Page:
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Tag Archives: Wendell Corey

Man-Eater of Kumaon (July 1, 1948)

Jim Corbett was the archetypal “great white hunter.”

He was born Edward James Corbett in 1875 in Nainital, in the Kumaon region of northern India (now known as Uttarakhand), and was the eighth of 13 children. Corbett would go on to work for the Bengal and North Western Railway. He also attained the rank of colonel in the British Indian Army.

Between 1907 and 1938, Corbett killed a documented 33 man-eating tigers and leopards (the first tiger he brought down was responsible for more than 400 deaths). Despite his fearsome reputation as a hunter, Corbett was committed to conserving endangered Bengal tigers and their natural habitats, and India’s first national park was renamed in his honor in 1957.

His book The Man-Eaters of Kumaon was published in 1944 and was a great success, so it was natural that a Hollywood movie would soon arrive that bore little resemblance to it.

That movie is Man-Eater of Kumaon, and it stars Wendell Corey as Dr. John Collins, a successful but disillusioned physician who has given up the Manhattan rat race for the thrill of big game hunting. Dr. Collins bears no resemblance to Jim Corbett, and he’s not meant to. For better or for worse, the screenplay by Jeanne Bartlett and Lewis Meltzer is mostly an invention, and not directly based on any of Corbett’s stories.

The director, Byron Haskin, was a Hollywood veteran, and the film looks great despite obviously having been filmed on soundstages and at the Corriganville ranch in Simi Valley, California. William C. Mellor’s cinematography is dramatically lighted and ominously shadowed, and the nighttime scenes look especially good. The story and dialogue are overly serious to the point of ridiculousness, however, and Wendell Corey has neither the acting chops nor the charisma to carry a mediocre film.

Corey’s facial expressions range from glum to deeply depressed, and voiceover narration strings together much of the film. More than one scene involves Corey smoking a cigarette, pacing back and forth, and looking pensive as the narrator explains to the audience what he is feeling.

Indian actor Sabu plays a young man named Narain, and he acquits himself well, but he doesn’t have very much to do. (Sabu does get top billing over Corey, although I’m pretty sure Corey has more screen time.) Morris Carnovsky’s performance as the village elder Ganga Ram is overly mannered and soporific, but part of the blame can be placed on the stilted dialogue. Joanne Page, who plays Narain’s wife Lali, acts her part well, but she isn’t given much to do either.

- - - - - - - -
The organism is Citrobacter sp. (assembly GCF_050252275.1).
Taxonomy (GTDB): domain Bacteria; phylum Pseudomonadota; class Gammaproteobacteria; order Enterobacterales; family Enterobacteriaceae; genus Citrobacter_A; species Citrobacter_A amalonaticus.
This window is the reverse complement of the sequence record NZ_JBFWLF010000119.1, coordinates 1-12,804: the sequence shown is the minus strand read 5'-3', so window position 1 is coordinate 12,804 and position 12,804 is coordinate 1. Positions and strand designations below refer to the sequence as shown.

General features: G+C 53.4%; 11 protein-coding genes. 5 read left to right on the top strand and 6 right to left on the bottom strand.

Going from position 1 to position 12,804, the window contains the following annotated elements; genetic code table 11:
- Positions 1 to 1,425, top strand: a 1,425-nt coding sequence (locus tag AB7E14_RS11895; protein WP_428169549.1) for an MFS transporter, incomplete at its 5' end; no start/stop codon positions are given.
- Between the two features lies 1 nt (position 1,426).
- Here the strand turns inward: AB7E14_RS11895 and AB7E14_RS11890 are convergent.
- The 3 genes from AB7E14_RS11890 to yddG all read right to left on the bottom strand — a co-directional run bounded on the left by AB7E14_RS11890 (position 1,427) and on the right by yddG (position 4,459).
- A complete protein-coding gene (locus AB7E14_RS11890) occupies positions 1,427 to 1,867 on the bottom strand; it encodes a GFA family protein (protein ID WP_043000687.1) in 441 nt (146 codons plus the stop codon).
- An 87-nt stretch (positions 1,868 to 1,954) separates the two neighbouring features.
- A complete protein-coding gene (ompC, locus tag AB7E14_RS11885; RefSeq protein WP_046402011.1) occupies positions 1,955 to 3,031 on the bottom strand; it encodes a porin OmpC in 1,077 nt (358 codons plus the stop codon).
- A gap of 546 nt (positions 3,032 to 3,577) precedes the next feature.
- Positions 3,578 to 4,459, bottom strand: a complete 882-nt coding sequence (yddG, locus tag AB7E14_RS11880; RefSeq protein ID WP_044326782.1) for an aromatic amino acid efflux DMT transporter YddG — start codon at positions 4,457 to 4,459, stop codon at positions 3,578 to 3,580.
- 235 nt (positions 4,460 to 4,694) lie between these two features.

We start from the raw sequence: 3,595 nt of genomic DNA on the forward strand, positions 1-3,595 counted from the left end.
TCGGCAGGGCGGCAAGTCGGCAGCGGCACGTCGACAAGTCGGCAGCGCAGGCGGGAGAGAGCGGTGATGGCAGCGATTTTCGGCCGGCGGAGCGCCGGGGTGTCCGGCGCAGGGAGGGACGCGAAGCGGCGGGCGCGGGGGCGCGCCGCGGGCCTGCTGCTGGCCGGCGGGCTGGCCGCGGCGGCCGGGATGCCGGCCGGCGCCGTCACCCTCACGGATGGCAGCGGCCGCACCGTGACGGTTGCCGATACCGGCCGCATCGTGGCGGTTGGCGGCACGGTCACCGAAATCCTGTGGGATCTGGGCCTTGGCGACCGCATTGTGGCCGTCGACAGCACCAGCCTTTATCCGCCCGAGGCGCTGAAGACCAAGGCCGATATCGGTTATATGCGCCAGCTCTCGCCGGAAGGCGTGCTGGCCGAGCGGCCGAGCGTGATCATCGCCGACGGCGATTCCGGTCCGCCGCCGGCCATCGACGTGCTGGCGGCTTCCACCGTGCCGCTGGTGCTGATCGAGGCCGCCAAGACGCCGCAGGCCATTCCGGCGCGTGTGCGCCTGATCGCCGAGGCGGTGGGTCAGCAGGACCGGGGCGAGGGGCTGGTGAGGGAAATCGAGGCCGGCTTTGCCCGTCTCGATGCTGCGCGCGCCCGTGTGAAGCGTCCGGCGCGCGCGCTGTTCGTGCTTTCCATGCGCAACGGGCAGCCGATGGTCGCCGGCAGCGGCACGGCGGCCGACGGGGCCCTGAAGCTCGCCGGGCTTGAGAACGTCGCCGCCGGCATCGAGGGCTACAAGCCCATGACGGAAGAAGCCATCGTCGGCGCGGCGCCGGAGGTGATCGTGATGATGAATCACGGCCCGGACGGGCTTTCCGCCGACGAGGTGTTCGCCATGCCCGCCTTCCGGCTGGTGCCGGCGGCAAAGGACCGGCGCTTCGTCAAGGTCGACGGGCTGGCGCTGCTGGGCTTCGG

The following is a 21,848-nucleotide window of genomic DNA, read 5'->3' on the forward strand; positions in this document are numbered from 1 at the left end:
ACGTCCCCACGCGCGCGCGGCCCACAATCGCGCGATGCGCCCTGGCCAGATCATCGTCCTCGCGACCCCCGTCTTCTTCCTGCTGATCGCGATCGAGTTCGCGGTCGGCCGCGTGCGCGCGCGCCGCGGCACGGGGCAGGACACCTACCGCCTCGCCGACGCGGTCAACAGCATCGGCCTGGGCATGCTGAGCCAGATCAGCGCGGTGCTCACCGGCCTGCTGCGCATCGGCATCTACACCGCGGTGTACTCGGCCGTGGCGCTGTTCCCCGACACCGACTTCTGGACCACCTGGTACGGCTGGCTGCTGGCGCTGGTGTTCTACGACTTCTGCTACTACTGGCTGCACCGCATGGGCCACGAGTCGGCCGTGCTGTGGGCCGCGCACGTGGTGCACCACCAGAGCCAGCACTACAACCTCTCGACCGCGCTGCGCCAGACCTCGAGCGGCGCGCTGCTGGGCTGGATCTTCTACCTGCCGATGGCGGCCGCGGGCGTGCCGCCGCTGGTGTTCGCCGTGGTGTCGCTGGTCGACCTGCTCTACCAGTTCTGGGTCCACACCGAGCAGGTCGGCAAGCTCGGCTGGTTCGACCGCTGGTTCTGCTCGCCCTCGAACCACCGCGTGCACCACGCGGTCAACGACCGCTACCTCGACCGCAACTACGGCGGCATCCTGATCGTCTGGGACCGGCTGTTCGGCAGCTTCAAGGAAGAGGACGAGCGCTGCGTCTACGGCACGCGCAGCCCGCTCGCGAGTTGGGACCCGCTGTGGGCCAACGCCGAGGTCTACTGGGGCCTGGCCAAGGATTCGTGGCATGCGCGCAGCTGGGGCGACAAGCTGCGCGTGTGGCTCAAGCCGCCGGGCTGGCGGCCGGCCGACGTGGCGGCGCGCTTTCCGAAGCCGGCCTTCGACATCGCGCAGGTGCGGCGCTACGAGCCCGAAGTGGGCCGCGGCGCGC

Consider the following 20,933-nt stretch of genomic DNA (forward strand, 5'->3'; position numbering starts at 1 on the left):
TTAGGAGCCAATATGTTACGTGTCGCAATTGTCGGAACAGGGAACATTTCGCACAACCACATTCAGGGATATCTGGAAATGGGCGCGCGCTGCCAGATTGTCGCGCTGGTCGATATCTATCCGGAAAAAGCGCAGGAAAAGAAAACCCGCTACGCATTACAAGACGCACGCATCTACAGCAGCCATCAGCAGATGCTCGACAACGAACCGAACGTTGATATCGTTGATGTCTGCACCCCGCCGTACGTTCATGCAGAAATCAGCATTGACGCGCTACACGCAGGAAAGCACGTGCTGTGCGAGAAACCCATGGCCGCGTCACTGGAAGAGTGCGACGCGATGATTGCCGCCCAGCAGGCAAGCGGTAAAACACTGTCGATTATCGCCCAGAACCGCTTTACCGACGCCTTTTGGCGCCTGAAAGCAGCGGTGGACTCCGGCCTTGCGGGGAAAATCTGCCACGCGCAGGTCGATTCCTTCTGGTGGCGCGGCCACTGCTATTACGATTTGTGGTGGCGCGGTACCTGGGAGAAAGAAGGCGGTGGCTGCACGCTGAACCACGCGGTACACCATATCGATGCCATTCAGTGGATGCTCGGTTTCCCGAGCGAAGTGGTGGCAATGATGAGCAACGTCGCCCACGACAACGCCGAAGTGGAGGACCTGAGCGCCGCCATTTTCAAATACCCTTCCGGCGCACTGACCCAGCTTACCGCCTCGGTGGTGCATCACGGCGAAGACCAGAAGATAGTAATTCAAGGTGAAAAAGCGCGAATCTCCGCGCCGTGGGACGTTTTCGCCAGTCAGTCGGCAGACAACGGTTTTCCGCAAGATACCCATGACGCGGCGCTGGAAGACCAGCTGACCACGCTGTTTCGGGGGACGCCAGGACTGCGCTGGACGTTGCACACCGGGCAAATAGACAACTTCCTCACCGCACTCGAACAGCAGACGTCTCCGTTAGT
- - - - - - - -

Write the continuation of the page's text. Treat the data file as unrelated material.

The most interesting thing about Man-Eater of Kumaon is the Bengal tiger who is shot by Corey at the beginning of the film. Throughout the film the tiger is wounded and tracking the man who has harmed him, leaving a path of death and terror in his wake. (As one character in the film says, “A tiger will not forget the man who wounded him.”) The footage of the tiger is really spectacular, and it seems to be mostly original, unlike most jungle adventure pictures, which rely heavily on stock footage.

Man-Eater of Kumaon is currently streaming on Netflix, and you can watch the first seven minutes on YouTube by clicking on the line below:

The Search (March 23, 1948)

The Search
The Search (1948)
Directed by Fred Zinnemann
Metro-Goldwyn-Mayer

Fred Zinnemann’s The Search premiered in New York City on March 23, 1948, and went into wide release on March 26.

It wasn’t the first film the slim, haunted-looking heartthrob Montgomery Clift starred in, but since the release of Howard Hawks’s Red River, filmed in 1946, was delayed due to legal troubles until August 1948, The Search was the first film many moviegoers saw him in.

Clift doesn’t appear until more than 35 minutes into the picture. The first section of the film follows a group of emaciated, frightened children liberated from concentrations camps and then processed through U.N.R.R.A. (The United Nations Relief and Rehabilitation Administration).

U.N.R.R.A. is in place to help the children, but after years of living in a state of fear, they’re unable to trust adults wearing uniforms. These scenes involve a mixture of languages with no subtitles. The important details are conveyed with voiceover narration in the style of a documentary.

Ivan Jandl

When the children are being transported in ambulances to a new location, one of the ambulances has a broken exhaust pipe. Gas leaks in, and the terrified children break through the glass in the rear doors and escape. Two of the kids, Karel (Ivan Jandl) and his French friend, successfully evade the U.N.R.R.A. soldiers but then are separated when the French boy crosses a river.

Before the Nazis invaded Czechoslovakia, Karel’s family — his parents and his sister — led the happy life of intellectuals, reading and playing music together. But now little Karel carries a tattoo on his left arm from Auschwitz while his mother (Jarmila Novotna) wanders desolate German highways, searching for her son. She lost her husband and daughter during the war, and she desperately clings to the belief that her son is still alive.

Montgomery Clift

Much of the exterior footage in The Search was filmed in the American zone of West Berlin, and it has elements of the German “Trümmerfilm” (“rubble film”), a style of filmmaking that began with Wolfgang Staudte’s 1946 film Die Mörder sind unter uns (The Murderers Are Among Us) and that used the desolated, bombed-out post-war landscape of Germany as a backdrop.

The emotional core of The Search is the relationship that develops between the nine-year-old Karel and American G.I. Ralph Stevenson (Clift). Slowly but patiently Stevenson gains Karel’s trust and helps him come out of his emotionally shellshocked state. Ironically, he tries to help Karel accept the fact that his mother is dead when she is in fact alive.